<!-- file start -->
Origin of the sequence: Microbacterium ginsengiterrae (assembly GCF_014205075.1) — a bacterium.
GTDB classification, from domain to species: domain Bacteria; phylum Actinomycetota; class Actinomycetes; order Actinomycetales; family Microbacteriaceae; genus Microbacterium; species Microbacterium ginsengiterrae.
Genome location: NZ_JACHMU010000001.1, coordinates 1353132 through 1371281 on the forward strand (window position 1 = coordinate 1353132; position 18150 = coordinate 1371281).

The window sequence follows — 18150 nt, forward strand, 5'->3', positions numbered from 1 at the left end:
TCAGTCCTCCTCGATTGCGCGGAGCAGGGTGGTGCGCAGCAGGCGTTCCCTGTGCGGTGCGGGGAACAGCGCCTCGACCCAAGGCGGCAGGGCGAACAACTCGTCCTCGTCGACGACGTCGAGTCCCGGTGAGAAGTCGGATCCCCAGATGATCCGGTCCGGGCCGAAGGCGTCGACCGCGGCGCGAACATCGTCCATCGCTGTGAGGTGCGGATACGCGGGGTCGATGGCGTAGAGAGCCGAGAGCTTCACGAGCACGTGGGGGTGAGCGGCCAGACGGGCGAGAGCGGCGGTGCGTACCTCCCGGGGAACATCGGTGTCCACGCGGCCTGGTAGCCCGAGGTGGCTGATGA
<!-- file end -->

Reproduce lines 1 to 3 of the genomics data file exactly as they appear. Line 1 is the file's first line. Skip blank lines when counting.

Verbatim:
Origin of the sequence: Microbacterium ginsengiterrae (assembly GCF_014205075.1) — a bacterium.
GTDB classification, from domain to species: domain Bacteria; phylum Actinomycetota; class Actinomycetes; order Actinomycetales; family Microbacteriaceae; genus Microbacterium; species Microbacterium ginsengiterrae.
Genome location: NZ_JACHMU010000001.1, coordinates 1353132 through 1371281 on the forward strand (window position 1 = coordinate 1353132; position 18150 = coordinate 1371281).